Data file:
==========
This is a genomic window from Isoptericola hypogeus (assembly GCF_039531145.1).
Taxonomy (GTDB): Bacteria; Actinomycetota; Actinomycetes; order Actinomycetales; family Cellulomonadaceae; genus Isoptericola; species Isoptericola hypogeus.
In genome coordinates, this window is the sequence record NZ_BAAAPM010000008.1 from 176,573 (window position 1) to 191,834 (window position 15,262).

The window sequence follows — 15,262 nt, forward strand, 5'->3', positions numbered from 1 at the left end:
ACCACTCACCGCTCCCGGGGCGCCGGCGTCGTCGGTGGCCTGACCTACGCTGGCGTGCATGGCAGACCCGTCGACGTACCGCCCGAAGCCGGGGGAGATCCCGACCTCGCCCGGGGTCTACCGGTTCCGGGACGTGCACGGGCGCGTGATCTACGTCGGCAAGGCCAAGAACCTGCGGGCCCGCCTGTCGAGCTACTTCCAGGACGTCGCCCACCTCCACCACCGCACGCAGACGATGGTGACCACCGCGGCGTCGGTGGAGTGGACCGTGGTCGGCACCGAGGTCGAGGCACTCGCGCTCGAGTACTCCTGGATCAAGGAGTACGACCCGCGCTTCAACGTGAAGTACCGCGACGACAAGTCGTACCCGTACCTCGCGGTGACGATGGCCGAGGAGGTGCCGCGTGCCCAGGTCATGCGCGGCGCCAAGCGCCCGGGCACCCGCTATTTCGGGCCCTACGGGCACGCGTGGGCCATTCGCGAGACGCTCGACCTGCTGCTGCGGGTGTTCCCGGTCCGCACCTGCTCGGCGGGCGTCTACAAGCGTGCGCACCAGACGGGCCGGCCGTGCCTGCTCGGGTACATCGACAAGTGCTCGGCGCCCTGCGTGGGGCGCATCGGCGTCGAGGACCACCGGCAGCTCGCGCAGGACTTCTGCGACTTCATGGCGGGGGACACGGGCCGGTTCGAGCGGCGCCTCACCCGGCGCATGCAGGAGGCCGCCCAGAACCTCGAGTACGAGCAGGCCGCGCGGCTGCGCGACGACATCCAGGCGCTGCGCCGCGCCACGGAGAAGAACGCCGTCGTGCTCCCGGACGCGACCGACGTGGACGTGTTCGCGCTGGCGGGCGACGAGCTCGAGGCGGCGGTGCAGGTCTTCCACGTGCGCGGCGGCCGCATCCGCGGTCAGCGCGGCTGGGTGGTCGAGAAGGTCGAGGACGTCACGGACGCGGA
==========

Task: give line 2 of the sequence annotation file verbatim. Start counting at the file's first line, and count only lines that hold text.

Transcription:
Taxonomy (GTDB): Bacteria; Actinomycetota; Actinomycetes; order Actinomycetales; family Cellulomonadaceae; genus Isoptericola; species Isoptericola hypogeus.